By: Scott Park on September 1, 2013
I'm probably wrong, but it also looks like one of your easier to paint, or is the painting always easy and the concept difficult? Love the concept!
By: Cranky on September 1, 2013
I love it!! Will we get to see the version with the businessman?
By: fishducky on September 1, 2013
It's a perfect illustration for a financial services company! What other type of companies have bought this picture?
By: Pixel Peeper on September 1, 2013
I don't know that I am good to evaluate if this isn't up to the same standard as some of the other's you've shown us. I think they ALL look amazing. For those of us that draw a straight line, I think all of your illustrations are wonderful.
By: Cheryl P. on September 1, 2013
so I guess you could say that you were holding the clippers?
By: suz on September 1, 2013
Very good concept, and i like the color pattern, at least on my computer screen, it seems to shade from more yellow to greener toward the middle.
By: mimi on September 1, 2013
So your flexibility cleared the path to a big payoff?
By: tom sightings on September 1, 2013
I really like it. I can understand why it's sold so well. I'd like to see the version with the man too.
By: LL Cool Joe on September 1, 2013
It's terrific looking! It must have taken a lot of hours to paint all the itty-bitty leaves - but the quality shows. Isn't it funny that the illustration about making money is the one that makes you the most money! lol
By: Lexa Cain on September 1, 2013
Art has so many uses and in business a strong visual metaphor can be priceless. Good for you, Stephen! Now I'd like to see an image for Cash Cow. :)
By: Daniel LaFrance on September 1, 2013
Okay. I spent more than a few seconds looking for the man. In journalism, there is the "evergreen" article that is always relevant. I suppose the continued success of your Money Maze makes it an evergreen.
By: Val on September 1, 2013
So interesting - thank you for posting it! I can see that it would be ideal for any kind of financial, economic, business, etc. purpose. I kept wondering what the #1 bestseller was going to look like.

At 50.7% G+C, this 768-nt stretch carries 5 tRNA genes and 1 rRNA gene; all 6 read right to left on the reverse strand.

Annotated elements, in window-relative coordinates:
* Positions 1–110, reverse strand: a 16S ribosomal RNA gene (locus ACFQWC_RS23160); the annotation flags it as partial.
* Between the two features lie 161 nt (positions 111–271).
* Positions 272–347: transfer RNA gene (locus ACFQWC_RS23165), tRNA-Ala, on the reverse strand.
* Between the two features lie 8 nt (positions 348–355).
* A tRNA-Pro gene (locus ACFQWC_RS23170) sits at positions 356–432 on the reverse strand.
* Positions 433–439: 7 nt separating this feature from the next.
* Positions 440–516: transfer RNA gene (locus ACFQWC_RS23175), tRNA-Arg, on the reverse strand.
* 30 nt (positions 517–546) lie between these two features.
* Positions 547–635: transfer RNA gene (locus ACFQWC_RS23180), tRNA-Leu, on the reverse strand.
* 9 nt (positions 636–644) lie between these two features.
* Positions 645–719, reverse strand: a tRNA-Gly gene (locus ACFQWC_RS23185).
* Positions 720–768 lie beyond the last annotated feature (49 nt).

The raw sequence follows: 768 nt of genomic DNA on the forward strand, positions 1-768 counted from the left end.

By: jenny_o on September 1, 2013
So I guess a transvestite was out of the question? Cool pic, BTW.
By: Al Penwasser on September 1, 2013
You are such a talented man and your illustrations are exquisite.
By: Catalyst/Bruce on September 1, 2013
I can see why this painting would pay dividends. Now it would be nice to see the painting with the man in it.
By: Red on September 1, 2013
I have to agree with Red. Do you have the digital copy of the one with the man?
By: Hilary on September 1, 2013
Very nice shapes, colors, the whole composition. I see why it's your most popular. Thanks for sharing it with us, Stephen. xoRobyn
By: Robyn Engel on September 1, 2013
I can see why it has sold so many. Well done~
By: Shelly on September 2, 2013
What talent! It IS an exceptional illustration.
By: Mitchell is Moving on September 2, 2013
You gotta love an illustration you can sell over and over. I love re-selling a story. Love, Janie
By: Janie Junebug on September 2, 2013
Very cool picture. As others have said, to one such as I with NO artistic abilities it is really fun to enjoy your talents.
By: Nancy Felt on September 2, 2013
I love the colors - & the story it tells is compelling too.
By: The Bug on September 3, 2013
What a talented man you are!
By: John on September 6, 2013